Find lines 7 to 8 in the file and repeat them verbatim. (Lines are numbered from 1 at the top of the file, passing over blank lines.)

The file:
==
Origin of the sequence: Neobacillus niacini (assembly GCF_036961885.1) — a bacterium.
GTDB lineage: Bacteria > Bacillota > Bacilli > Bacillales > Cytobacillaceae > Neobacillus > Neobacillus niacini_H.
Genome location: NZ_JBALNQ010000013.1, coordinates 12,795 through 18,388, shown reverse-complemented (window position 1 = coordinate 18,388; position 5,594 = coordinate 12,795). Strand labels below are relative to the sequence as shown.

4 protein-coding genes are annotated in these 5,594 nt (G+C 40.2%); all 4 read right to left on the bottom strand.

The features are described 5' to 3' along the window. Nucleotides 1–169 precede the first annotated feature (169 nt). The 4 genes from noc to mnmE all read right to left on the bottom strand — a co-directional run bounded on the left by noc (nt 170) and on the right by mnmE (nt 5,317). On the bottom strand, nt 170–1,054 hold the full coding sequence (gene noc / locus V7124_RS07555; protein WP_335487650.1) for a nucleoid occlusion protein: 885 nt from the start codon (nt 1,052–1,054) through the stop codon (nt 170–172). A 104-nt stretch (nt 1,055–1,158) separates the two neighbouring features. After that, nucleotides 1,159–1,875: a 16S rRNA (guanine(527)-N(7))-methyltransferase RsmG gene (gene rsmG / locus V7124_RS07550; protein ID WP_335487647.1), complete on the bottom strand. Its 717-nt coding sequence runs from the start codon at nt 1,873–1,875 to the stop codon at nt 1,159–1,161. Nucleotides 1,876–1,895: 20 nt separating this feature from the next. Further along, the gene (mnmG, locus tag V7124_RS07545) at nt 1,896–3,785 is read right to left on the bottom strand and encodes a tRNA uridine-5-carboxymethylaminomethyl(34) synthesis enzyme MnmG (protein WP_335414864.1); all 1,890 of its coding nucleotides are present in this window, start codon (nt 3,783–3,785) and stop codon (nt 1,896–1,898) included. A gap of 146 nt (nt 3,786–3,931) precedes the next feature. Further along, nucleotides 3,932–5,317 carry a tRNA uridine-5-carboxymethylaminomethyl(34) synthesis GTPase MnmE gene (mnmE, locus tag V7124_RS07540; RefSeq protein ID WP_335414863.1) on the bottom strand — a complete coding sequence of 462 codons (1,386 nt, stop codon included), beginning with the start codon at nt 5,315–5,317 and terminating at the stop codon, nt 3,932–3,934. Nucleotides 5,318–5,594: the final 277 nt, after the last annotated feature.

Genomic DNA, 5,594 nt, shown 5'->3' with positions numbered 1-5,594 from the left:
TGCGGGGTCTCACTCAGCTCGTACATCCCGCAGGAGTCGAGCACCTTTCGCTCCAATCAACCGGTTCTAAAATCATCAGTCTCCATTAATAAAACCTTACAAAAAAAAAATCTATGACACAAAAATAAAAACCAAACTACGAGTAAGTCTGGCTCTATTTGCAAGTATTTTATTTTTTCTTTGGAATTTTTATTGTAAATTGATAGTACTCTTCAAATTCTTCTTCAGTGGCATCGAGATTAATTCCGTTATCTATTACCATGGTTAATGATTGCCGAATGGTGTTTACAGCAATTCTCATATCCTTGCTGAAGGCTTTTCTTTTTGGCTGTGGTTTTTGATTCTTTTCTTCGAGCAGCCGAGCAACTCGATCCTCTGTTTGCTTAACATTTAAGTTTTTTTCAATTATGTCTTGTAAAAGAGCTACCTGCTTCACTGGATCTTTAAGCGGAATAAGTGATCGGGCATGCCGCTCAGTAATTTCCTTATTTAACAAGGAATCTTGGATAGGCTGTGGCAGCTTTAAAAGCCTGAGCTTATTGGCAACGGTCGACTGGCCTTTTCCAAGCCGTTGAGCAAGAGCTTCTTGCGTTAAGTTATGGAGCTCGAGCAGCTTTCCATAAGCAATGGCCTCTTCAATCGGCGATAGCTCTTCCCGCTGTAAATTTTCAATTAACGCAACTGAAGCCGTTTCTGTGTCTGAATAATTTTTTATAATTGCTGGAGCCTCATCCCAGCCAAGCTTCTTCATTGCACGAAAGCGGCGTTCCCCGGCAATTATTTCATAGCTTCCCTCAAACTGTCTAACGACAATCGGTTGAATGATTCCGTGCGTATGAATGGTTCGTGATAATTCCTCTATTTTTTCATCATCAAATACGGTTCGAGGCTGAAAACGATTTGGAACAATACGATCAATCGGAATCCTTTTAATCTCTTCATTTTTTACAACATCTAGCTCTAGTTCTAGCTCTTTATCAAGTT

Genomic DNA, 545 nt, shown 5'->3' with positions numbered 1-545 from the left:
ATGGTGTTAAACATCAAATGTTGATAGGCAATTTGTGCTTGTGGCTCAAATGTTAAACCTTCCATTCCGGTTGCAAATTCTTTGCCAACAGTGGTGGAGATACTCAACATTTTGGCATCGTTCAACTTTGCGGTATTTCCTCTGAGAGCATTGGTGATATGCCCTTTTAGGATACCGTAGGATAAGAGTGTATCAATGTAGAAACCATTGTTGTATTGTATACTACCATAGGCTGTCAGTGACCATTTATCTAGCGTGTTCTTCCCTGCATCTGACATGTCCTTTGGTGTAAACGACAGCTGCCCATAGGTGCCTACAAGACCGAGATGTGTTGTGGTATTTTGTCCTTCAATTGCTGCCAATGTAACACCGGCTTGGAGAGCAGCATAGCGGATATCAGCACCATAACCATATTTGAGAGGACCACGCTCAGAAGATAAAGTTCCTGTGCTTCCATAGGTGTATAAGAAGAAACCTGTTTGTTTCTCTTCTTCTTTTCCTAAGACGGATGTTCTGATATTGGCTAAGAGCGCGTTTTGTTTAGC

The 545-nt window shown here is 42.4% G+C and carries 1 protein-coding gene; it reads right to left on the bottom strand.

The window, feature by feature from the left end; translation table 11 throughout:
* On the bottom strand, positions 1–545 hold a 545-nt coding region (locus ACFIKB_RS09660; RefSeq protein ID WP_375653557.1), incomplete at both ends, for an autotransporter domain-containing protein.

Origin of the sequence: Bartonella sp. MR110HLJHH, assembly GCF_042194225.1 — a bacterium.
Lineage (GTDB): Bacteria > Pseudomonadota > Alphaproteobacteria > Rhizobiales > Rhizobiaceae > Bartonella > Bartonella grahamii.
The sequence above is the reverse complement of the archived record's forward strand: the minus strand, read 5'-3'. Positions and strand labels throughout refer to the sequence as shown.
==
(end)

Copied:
TGCGGGGTCTCACTCAGCTCGTACATCCCGCAGGAGTCGAGCACCTTTCGCTCCAATCAACCGGTTCTAAAATCATCAGTCTCCATTAATAAAACCTTACAAAAAAAAAATCTATGACACAAAAATAAAAACCAAACTACGAGTAAGTCTGGCTCTATTTGCAAGTATTTTATTTTTTCTTTGGAATTTTTATTGTAAATTGATAGTACTCTTCAAATTCTTCTTCAGTGGCATCGAGATTAATTCCGTTATCTATTACCATGGTTAATGATTGCCGAATGGTGTTTACAGCAATTCTCATATCCTTGCTGAAGGCTTTTCTTTTTGGCTGTGGTTTTTGATTCTTTTCTTCGAGCAGCCGAGCAACTCGATCCTCTGTTTGCTTAACATTTAAGTTTTTTTCAATTATGTCTTGTAAAAGAGCTACCTGCTTCACTGGATCTTTAAGCGGAATAAGTGATCGGGCATGCCGCTCAGTAATTTCCTTATTTAACAAGGAATCTTGGATAGGCTGTGGCAGCTTTAAAAGCCTGAGCTTATTGGCAACGGTCGACTGGCCTTTTCCAAGCCGTTGAGCAAGAGCTTCTTGCGTTAAGTTATGGAGCTCGAGCAGCTTTCCATAAGCAATGGCCTCTTCAATCGGCGATAGCTCTTCCCGCTGTAAATTTTCAATTAACGCAACTGAAGCCGTTTCTGTGTCTGAATAATTTTTTATAATTGCTGGAGCCTCATCCCAGCCAAGCTTCTTCATTGCACGAAAGCGGCGTTCCCCGGCAATTATTTCATAGCTTCCCTCAAACTGTCTAACGACAATCGGTTGAATGATTCCGTGCGTATGAATGGTTCGTGATAATTCCTCTATTTTTTCATCATCAAATACGGTTCGAGGCTGAAAACGATTTGGAACAATACGATCAATCGGAATCCTTTTAATCTCTTCATTTTTTACAACATCTAGCTCTAGTTCTAGCTCTTTATCAAGTT

Genomic DNA, 545 nt, shown 5'->3' with positions numbered 1-545 from the left: